The Sky's the Limit for the Humble Push Bike
Author: Claire Bell
China’s modern cyclists are being encouraged to get on their bikes with projects like the city of Xiamen’s cycling skyway. The skyway, which sits five metres above the ground, is a first for China and at 7.6km is the longest in the world. The skyway aims to decrease traffic congestion and encourage active transport as well as other initiatives such as bike sharing apps.
For many the image of cycling in China is associated with end of the 1940s, when serious domestic production of bicycles started and was the mode of transport for the masses. Chinese cities are now better known their technological advances, pollution and traffic jams but even so they still host the world’s largest cycling population.
“430 million owners of cycles in China represent the biggest increase of individual mobility of the human history… the bicycle remains the biggest means of individual mobility for hundreds of millions Chinese.” Publication of the Earth Policy Institute, Extract of a book.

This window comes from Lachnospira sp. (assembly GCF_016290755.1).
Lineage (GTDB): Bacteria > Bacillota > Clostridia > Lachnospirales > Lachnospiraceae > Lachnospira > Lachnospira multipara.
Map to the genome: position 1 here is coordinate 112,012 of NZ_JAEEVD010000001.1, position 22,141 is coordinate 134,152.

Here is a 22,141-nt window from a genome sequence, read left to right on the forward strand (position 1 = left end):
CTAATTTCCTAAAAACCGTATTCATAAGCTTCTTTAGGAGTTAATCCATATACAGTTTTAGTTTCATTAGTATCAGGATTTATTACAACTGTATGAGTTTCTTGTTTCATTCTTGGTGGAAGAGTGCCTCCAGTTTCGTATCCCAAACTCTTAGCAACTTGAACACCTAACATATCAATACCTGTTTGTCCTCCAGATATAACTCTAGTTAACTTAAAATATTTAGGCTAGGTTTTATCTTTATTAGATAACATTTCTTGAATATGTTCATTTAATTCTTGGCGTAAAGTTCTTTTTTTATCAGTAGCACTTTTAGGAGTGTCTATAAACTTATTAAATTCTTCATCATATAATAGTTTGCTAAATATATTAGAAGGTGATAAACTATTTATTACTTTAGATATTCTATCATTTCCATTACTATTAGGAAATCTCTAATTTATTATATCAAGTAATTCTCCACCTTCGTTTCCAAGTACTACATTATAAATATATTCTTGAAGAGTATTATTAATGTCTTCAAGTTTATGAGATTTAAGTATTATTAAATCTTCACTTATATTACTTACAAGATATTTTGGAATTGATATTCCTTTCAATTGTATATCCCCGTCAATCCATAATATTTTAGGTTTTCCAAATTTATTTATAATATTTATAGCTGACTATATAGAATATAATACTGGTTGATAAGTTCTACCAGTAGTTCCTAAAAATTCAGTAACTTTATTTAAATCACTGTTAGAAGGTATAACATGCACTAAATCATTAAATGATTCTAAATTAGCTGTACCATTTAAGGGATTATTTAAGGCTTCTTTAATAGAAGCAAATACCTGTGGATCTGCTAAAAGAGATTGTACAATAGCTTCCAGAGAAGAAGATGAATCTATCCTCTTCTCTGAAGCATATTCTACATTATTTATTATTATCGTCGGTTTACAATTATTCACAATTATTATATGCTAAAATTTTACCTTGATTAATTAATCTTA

Other places with notable bike paths are Copenhagen with a 13 feet wide skyway which forms part of its 220 miles of bicycle paths and a Polish town that boasts a solar powered bike path that glows in the dark. Europe has a well-earned reputation for being bike friendly and projects such as the one in Xiamen may encourage other cities around the world follow in their cycle path!
There was even a proposal last year for an elevated ‘bicycle highway’ for Melbourne.
Local governments around the world are putting funds towards cycling infrastructure as a way to reduce cars on the road and provide safe and healthy transport options for their urban residents.
- Get on your bike and explore the cycle paths in your city if you’re feeling a little rusty or lacking in confidence and need a refresher many councils offer free courses to residents to get them going.
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